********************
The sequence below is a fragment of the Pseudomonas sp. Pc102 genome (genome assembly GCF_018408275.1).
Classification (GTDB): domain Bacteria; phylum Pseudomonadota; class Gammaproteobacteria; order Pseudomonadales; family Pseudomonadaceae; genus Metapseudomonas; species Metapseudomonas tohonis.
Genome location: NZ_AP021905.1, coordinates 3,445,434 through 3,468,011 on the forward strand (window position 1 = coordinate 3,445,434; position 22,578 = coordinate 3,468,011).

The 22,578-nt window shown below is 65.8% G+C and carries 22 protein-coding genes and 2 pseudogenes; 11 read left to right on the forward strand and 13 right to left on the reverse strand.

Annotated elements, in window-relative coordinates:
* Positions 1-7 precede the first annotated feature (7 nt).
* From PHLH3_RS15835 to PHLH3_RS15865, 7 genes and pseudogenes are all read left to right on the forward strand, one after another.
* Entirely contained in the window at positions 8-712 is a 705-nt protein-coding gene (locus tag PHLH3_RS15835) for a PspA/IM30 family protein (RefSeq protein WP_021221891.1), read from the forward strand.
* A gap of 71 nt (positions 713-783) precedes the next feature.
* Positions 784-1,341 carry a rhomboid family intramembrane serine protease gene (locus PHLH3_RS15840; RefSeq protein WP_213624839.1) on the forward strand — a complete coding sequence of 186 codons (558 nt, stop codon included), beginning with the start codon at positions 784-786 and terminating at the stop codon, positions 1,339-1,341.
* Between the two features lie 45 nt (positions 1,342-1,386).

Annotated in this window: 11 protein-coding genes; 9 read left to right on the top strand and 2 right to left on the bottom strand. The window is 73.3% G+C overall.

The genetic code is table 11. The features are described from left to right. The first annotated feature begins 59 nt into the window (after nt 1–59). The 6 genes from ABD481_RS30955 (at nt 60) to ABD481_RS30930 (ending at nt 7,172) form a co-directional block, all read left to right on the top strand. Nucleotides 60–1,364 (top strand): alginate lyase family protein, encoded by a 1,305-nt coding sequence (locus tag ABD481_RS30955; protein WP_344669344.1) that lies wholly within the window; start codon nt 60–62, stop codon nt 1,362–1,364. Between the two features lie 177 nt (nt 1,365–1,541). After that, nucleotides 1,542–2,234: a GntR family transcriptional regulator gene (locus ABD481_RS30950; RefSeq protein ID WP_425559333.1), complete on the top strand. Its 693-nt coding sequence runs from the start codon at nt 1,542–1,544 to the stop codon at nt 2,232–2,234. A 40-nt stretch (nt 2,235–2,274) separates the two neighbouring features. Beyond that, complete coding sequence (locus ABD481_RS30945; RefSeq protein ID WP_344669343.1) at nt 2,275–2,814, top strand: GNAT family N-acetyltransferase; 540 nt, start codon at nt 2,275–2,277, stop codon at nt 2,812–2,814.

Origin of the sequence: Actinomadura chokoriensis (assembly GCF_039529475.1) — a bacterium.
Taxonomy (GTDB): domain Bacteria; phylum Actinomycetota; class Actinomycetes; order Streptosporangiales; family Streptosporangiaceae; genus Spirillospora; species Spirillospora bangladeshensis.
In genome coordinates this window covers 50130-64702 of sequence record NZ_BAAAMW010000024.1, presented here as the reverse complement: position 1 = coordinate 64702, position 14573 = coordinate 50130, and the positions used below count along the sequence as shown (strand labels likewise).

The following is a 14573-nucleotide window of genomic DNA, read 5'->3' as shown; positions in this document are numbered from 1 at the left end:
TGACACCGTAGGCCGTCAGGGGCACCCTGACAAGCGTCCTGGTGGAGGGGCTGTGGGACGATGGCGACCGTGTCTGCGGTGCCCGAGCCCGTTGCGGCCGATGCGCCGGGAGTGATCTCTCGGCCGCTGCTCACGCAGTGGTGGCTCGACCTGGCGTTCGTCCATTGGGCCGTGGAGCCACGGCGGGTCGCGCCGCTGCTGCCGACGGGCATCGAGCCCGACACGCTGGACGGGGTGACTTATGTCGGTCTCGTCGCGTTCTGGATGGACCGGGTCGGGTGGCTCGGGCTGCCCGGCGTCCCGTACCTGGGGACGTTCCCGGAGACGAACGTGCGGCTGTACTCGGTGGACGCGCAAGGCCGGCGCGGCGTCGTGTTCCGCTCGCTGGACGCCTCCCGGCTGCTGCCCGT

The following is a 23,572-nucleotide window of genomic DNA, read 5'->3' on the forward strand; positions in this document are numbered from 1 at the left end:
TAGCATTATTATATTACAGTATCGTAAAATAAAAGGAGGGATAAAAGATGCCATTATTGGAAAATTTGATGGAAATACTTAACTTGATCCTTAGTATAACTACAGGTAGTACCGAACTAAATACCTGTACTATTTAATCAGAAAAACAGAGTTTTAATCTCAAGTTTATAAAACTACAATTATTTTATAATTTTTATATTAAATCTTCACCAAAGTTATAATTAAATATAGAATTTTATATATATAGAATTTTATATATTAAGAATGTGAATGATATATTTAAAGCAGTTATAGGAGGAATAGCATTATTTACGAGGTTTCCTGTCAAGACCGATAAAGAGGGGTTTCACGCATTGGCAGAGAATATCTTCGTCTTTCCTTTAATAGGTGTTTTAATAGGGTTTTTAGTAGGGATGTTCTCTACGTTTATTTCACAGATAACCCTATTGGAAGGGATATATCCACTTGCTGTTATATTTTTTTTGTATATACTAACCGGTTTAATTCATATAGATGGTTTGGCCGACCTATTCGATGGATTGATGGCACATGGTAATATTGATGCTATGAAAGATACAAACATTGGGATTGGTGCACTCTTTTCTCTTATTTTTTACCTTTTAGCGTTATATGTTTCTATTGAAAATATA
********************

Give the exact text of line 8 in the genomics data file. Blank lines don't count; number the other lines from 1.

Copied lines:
* Entirely contained in the window at positions 8-712 is a 705-nt protein-coding gene (locus tag PHLH3_RS15835) for a PspA/IM30 family protein (RefSeq protein WP_021221891.1), read from the forward strand.